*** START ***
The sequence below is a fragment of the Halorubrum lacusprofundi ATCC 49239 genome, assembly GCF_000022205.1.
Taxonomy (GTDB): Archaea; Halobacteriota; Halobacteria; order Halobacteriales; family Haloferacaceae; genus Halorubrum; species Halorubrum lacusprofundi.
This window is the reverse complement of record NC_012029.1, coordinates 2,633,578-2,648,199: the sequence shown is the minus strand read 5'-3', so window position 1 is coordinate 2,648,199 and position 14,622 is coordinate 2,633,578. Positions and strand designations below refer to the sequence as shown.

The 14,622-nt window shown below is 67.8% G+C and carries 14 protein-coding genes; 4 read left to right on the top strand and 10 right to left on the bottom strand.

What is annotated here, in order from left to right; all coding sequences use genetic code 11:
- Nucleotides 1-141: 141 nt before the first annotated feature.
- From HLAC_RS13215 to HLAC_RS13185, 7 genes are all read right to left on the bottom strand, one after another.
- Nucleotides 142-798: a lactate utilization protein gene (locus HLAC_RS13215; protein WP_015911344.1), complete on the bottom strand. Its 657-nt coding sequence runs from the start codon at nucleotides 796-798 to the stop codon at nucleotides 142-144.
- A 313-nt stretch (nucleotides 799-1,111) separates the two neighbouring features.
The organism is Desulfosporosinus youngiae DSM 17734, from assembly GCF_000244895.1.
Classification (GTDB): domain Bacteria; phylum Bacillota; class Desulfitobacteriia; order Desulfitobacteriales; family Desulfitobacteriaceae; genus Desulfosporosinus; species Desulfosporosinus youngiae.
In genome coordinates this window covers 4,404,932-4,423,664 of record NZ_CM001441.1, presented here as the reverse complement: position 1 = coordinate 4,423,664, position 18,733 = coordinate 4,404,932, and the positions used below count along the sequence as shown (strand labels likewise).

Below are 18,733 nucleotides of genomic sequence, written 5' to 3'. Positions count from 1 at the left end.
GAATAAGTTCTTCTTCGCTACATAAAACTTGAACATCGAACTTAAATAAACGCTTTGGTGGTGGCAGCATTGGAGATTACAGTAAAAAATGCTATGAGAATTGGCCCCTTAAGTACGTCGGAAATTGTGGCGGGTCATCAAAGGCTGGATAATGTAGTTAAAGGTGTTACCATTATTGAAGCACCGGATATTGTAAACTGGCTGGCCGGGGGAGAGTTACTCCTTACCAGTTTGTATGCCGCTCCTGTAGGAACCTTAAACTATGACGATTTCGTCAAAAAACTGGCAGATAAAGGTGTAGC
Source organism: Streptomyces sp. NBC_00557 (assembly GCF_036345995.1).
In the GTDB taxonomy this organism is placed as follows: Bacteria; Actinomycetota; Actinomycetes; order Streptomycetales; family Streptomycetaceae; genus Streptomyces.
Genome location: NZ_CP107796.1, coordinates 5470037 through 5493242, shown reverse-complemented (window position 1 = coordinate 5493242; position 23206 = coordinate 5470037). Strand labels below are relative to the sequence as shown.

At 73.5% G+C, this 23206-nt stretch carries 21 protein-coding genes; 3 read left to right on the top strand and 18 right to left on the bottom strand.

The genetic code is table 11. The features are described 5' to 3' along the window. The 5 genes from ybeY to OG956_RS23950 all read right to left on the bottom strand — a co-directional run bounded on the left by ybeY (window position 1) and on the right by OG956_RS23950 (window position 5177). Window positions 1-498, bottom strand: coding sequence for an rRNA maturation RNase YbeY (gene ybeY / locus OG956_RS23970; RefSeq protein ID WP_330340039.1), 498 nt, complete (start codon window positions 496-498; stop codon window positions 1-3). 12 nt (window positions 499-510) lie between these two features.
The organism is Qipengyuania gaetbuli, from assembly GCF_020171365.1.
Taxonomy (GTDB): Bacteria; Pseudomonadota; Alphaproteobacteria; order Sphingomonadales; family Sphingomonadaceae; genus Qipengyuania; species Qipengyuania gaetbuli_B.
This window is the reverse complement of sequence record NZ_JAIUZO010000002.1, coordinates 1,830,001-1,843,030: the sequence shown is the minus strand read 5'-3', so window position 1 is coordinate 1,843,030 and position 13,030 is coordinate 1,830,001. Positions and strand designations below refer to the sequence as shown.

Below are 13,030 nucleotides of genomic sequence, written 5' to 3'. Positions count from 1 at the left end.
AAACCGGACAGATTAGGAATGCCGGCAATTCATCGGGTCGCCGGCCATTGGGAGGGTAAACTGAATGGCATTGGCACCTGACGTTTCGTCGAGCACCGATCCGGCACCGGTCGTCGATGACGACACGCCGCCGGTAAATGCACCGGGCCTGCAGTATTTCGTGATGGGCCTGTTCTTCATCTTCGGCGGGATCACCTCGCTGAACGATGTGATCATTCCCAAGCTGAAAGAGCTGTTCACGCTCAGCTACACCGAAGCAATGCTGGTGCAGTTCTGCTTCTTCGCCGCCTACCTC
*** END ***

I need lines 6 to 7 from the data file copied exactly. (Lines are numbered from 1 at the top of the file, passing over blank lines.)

- Nucleotides 1-141: 141 nt before the first annotated feature.
- From HLAC_RS13215 to HLAC_RS13185, 7 genes are all read right to left on the bottom strand, one after another.